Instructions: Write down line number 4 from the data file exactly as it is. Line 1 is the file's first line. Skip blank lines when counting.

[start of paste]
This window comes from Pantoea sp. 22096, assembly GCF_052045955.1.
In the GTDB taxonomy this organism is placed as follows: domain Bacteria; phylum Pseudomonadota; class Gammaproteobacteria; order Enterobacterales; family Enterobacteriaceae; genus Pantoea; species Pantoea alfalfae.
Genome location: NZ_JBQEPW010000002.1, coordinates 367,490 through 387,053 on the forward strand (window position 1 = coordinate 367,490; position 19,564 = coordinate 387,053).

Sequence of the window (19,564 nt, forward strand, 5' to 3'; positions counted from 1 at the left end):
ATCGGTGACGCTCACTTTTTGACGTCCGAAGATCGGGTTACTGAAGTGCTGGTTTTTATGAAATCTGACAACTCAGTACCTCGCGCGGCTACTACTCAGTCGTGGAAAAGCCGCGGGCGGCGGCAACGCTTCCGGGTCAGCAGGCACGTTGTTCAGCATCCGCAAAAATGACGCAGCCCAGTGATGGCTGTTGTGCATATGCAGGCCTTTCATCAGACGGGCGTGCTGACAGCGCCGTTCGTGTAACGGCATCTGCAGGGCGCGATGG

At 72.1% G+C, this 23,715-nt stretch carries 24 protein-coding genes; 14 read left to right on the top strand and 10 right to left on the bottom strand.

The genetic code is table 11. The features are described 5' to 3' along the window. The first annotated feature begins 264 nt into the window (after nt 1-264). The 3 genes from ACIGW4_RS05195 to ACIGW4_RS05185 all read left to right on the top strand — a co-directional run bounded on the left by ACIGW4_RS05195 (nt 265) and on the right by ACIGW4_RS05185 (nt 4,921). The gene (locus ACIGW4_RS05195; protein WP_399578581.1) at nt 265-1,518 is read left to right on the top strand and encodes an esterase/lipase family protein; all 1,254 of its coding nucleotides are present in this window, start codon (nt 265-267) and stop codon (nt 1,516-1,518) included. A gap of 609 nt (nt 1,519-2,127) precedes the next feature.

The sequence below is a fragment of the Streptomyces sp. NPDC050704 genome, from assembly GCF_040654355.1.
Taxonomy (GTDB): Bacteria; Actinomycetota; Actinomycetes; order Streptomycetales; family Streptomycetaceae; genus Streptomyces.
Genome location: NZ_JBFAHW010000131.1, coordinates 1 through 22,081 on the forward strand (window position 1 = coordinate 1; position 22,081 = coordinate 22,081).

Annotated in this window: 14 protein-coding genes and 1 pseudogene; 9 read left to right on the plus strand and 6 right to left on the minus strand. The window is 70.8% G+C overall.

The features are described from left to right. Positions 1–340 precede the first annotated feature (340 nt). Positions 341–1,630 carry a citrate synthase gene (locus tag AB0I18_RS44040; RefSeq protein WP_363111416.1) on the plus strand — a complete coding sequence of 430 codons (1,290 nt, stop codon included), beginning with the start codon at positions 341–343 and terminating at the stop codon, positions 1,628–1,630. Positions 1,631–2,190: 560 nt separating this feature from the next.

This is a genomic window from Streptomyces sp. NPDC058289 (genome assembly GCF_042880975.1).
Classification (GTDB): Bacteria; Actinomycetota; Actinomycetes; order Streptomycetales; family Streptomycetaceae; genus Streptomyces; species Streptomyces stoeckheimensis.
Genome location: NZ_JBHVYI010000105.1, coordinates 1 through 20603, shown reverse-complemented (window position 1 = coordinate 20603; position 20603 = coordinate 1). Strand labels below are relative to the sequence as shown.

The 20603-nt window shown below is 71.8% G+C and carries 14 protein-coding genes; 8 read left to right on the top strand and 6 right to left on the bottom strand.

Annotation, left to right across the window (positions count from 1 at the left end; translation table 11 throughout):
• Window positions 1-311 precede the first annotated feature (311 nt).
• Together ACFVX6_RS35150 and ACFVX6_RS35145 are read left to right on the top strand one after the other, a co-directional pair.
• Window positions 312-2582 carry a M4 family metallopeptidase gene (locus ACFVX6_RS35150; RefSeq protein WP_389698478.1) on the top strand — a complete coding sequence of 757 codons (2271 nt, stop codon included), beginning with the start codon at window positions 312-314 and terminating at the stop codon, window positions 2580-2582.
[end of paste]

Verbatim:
Sequence of the window (19,564 nt, forward strand, 5' to 3'; positions counted from 1 at the left end):